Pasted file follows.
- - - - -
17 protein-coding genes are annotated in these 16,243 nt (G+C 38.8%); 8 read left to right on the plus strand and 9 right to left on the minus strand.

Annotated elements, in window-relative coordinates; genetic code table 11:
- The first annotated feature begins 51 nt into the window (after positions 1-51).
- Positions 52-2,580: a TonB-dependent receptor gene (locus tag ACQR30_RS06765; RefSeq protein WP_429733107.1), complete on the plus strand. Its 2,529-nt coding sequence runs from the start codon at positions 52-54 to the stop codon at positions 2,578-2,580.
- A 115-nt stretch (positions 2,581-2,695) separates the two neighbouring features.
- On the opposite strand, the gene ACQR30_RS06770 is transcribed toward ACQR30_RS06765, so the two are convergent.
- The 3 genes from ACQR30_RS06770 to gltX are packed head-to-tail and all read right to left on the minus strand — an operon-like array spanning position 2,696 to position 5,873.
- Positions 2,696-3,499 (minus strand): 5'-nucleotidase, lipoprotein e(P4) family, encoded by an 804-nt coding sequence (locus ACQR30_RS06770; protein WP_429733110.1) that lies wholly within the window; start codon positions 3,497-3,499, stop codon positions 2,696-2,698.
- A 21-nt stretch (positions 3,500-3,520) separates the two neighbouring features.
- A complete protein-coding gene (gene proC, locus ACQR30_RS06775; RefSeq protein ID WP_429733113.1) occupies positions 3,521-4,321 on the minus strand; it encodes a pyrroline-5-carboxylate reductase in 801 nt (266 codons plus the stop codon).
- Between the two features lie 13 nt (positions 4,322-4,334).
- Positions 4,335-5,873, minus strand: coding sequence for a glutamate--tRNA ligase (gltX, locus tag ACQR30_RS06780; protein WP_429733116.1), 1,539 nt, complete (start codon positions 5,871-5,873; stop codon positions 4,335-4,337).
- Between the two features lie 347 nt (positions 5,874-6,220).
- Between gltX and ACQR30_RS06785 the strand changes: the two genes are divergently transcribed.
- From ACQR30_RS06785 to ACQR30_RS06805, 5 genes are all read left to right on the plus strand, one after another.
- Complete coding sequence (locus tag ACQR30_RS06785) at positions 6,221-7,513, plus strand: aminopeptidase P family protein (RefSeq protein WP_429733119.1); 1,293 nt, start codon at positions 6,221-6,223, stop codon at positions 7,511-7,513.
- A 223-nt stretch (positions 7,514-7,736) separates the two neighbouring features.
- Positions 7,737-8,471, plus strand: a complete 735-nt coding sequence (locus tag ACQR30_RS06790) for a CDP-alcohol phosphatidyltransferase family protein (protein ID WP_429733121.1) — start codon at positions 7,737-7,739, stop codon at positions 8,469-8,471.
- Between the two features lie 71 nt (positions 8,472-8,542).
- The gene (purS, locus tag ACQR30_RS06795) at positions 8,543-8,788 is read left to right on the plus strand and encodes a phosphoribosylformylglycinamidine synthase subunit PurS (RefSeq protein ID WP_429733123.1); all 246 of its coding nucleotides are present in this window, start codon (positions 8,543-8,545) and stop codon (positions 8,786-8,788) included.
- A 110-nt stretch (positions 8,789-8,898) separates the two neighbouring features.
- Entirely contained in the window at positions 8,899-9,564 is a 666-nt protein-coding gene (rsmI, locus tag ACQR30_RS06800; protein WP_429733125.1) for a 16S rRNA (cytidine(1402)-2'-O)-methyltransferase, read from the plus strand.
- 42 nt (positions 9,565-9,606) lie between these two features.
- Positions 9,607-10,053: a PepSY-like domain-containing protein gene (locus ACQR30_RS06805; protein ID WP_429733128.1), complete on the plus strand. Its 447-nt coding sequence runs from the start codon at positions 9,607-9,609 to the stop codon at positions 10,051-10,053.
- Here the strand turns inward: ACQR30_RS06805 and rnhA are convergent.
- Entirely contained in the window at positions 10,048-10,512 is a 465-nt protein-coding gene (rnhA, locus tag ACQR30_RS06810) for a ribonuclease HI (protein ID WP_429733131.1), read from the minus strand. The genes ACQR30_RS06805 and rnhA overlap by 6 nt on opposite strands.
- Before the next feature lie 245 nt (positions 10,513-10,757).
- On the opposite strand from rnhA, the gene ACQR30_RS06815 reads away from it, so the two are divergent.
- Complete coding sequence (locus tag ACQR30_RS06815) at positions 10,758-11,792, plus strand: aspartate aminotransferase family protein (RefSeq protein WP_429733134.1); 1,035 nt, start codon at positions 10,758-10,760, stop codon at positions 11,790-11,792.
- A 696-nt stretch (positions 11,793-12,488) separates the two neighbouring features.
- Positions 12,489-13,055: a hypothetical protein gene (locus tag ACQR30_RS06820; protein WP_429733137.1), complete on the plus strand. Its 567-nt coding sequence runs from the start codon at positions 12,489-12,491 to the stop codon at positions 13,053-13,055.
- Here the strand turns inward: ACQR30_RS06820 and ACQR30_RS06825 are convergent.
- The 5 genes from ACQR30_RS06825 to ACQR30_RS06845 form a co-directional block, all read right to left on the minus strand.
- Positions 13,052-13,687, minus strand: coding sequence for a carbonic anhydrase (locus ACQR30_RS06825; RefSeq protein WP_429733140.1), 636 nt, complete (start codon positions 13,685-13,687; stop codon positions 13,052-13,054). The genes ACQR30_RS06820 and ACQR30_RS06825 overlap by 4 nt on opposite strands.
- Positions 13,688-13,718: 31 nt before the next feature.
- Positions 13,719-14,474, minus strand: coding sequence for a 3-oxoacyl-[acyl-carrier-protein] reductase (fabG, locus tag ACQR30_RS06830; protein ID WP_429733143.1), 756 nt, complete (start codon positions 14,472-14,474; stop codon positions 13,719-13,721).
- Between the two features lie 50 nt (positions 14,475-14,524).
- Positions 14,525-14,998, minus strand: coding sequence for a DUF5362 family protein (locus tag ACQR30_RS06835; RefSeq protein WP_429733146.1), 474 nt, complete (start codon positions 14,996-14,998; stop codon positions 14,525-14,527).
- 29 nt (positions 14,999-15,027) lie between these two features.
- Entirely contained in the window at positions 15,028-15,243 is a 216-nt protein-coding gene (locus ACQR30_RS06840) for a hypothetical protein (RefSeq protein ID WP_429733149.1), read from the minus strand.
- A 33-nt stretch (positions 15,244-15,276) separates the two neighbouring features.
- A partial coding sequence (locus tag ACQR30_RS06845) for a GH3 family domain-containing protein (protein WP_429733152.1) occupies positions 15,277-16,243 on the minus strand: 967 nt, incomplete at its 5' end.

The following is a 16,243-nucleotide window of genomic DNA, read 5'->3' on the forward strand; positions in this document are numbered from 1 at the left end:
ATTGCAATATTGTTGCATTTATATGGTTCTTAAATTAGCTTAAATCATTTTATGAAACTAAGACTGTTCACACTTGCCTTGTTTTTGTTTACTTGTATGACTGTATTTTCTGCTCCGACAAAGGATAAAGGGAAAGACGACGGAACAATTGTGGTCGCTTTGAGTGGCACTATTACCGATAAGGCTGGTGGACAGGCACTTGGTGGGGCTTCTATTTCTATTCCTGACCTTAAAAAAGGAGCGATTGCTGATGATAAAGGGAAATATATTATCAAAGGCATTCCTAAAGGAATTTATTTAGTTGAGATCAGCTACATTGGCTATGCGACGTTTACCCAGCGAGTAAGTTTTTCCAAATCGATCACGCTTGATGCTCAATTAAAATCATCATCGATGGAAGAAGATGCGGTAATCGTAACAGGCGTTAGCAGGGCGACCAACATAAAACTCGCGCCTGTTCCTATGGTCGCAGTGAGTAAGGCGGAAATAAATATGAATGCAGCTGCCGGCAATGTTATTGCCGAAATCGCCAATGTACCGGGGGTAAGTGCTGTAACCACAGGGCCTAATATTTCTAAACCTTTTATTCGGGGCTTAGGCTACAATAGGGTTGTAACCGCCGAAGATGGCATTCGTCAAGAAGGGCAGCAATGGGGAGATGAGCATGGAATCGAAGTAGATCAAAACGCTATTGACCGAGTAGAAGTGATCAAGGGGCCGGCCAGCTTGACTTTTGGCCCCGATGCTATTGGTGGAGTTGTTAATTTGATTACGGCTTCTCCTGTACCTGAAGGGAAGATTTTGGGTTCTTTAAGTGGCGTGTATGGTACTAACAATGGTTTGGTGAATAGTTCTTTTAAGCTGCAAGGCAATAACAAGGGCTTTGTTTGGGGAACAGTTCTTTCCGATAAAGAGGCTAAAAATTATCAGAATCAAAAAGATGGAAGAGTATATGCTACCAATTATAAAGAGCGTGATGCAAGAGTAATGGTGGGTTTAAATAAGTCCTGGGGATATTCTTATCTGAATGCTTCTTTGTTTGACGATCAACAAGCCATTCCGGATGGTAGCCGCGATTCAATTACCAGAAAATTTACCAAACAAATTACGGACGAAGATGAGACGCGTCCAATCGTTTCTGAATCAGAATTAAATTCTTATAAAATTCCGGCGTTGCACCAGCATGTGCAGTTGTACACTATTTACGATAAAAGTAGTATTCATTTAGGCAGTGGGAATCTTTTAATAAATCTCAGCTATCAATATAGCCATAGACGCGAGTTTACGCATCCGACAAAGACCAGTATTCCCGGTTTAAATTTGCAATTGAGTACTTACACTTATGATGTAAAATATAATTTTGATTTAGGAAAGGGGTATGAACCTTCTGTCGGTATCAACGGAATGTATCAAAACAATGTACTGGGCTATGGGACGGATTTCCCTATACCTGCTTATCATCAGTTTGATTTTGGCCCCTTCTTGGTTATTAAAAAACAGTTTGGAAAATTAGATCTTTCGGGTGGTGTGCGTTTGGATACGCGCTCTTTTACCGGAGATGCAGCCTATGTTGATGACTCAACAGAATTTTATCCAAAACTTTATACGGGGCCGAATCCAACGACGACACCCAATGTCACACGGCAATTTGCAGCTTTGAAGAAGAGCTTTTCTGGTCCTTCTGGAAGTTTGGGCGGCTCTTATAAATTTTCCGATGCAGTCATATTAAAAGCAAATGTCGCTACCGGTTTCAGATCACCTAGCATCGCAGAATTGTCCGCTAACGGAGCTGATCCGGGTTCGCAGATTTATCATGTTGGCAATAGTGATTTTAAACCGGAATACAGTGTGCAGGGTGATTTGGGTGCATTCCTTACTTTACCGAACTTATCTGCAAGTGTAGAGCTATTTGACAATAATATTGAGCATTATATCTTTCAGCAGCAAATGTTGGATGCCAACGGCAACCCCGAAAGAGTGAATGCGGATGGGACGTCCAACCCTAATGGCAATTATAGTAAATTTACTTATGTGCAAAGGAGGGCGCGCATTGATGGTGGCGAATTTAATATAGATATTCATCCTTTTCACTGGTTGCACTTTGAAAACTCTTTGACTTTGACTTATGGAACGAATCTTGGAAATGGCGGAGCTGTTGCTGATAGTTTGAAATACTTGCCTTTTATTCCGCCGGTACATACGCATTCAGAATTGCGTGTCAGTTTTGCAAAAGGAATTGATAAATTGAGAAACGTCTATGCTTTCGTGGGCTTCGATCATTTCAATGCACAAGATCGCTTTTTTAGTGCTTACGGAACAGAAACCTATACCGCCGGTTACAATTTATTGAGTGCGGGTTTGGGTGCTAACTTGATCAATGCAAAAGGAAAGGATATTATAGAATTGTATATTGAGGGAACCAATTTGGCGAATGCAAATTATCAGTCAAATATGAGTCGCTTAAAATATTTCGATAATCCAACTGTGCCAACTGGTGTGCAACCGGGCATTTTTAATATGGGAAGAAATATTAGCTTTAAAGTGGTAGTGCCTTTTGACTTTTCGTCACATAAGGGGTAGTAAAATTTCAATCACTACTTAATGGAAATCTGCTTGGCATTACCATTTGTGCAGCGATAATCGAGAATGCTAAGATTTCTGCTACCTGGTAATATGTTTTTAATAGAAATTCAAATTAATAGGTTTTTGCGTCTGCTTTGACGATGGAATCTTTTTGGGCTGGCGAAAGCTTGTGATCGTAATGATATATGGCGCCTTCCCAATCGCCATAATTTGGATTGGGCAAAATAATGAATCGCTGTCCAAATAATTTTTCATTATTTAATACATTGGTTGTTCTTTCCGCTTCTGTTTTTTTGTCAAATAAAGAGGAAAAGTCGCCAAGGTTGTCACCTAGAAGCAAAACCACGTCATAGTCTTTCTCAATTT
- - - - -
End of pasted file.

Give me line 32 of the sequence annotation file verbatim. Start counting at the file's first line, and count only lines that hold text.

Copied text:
- Here the strand turns inward: ACQR30_RS06820 and ACQR30_RS06825 are convergent.